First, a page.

all his sweet and shaggy life,
always near me, never troubling me,
and asking nothing.

Ai, how many times have I envied his tail
as we walked together on the shores of the sea
in the lonely winter of Isla Negra
where the wintering birds filled the sky
and my hairy dog was jumping about
full of the voltage of the sea’s movement:
my wandering dog, sniffing away
with his golden tail held high,
face to face with the ocean’s spray.

Joyful, joyful, joyful,
as only dogs know how to be happy
with only the autonomy
of their shameless spirit.

There are no good-byes for my dog who has died,
and we don’t now and never did lie to each other.

So now he’s gone and I buried him,
and that’s all there is to it.

Translated, from the Spanish, by Alfred Yankauer

Standing at your grave in the garden, now I regret...I could not spend my evenings with you, I could not take you out for long evening walks just the way mom,dad & munny did

Standing at your grave in the garden, now I regret...I could not spend my evenings with you, I could not take you out for long evening walks just the way mom,dad & munny did


Image courtesy Corbis

Everyone loves a story. Let’s begin with a house.
We can fill it with careful rooms and fill the rooms
with things—tables, chairs, cupboards, drawers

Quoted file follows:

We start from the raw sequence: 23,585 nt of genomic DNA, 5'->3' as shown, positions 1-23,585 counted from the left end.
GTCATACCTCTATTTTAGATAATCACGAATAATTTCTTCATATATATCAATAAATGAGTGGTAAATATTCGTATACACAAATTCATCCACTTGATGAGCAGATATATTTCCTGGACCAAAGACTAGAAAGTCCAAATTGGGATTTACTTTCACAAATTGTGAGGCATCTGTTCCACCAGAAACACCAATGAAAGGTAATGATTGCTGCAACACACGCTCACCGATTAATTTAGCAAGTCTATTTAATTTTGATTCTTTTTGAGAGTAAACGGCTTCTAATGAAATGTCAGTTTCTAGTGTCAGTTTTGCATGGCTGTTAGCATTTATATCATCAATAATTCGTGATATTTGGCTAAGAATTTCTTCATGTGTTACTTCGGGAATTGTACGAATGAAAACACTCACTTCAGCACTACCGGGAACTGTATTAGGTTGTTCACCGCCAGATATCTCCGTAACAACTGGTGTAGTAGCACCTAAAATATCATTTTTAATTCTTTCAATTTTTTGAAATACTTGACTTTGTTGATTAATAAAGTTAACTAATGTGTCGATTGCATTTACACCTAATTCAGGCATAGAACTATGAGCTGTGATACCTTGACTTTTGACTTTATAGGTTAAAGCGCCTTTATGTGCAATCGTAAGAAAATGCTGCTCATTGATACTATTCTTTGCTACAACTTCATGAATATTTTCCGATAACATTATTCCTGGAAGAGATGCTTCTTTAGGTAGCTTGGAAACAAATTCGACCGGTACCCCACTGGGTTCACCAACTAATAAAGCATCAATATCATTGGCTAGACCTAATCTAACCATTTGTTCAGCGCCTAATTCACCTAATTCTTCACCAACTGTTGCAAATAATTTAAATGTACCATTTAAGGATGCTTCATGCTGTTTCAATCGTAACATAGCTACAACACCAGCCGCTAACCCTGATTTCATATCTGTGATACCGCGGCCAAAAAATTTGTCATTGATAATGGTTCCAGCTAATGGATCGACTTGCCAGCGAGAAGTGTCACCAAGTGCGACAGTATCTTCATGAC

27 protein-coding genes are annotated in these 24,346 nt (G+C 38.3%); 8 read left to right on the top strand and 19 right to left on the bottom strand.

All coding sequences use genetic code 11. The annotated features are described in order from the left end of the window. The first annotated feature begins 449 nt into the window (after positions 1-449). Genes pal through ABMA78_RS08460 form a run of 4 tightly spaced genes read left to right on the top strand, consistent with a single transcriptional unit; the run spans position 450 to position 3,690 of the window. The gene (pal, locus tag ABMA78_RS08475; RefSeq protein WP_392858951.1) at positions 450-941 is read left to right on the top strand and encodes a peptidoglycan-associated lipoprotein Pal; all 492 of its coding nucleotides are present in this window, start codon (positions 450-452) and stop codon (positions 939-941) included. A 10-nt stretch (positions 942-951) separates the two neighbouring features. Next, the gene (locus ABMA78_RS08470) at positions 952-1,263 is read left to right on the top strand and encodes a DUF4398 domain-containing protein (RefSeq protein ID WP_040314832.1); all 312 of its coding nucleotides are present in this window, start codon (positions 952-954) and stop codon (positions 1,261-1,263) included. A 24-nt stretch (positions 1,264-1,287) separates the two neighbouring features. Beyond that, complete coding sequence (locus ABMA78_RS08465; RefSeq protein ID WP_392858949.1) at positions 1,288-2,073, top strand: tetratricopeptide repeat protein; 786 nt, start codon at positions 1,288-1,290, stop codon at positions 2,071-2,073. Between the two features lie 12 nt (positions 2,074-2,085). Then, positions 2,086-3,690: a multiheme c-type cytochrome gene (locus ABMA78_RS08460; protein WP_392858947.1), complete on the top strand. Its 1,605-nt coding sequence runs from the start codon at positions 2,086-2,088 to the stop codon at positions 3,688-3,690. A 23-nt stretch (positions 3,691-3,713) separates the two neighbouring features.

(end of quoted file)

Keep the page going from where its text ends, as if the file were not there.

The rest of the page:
closed to hide tiny beds where children once slept
or big drawers that yawn open to reveal
precisely folded garments washed half to death,
unsoiled, stale, and waiting to be worn out.
There must be a kitchen, and the kitchen
must have a stove, perhaps a big iron one
with a fat black pipe that vanishes into the ceiling
to reach the sky and exhale its smells and collusions.
This was the center of whatever family life
was here, this and the sink gone yellow
around the drain where the water, dirty or pure,
ran off with no explanation, somehow like the point
of this, the story we promised and may yet deliver.
Make no mistake, a family was here. You see
the path worn into the linoleum where the wood,
gray and certainly pine, shows through.
Father stood there in the middle of his life
to call to the heavens he imagined above the roof
must surely be listening. When no one answered
you can see where his heel came down again
and again, even though he’d been taught
never to demand. Not that life was especially cruel;
they had well water they pumped at first,
a stove that gave heat, a mother who stood
at the sink at all hours and gazed longingly
to where the woods once held the voices
of small bears—themselves a family—and the songs
of birds long fled once the deep woods surrendered
one tree at a time after the workmen arrived
with jugs of hot coffee. The worn spot on the sill
is where Mother rested her head when no one saw,
those two stained ridges were handholds
she relied on; they never let her down.
Where is she now? You think you have a right
to know everything? The children tiny enough
to inhabit cupboards, large enough to have rooms
of their own and to abandon them, the father
with his right hand raised against the sky?
If those questions are too personal, then tell us,
where are the woods? They had to have been
because the continent was clothed in trees.
We all read that in school and knew it to be true.
Yet all we see are houses, rows and rows
of houses as far as sight, and where sight vanishes
into nothing, into the new world no one has seen,
there has to be more than dust, wind-borne particles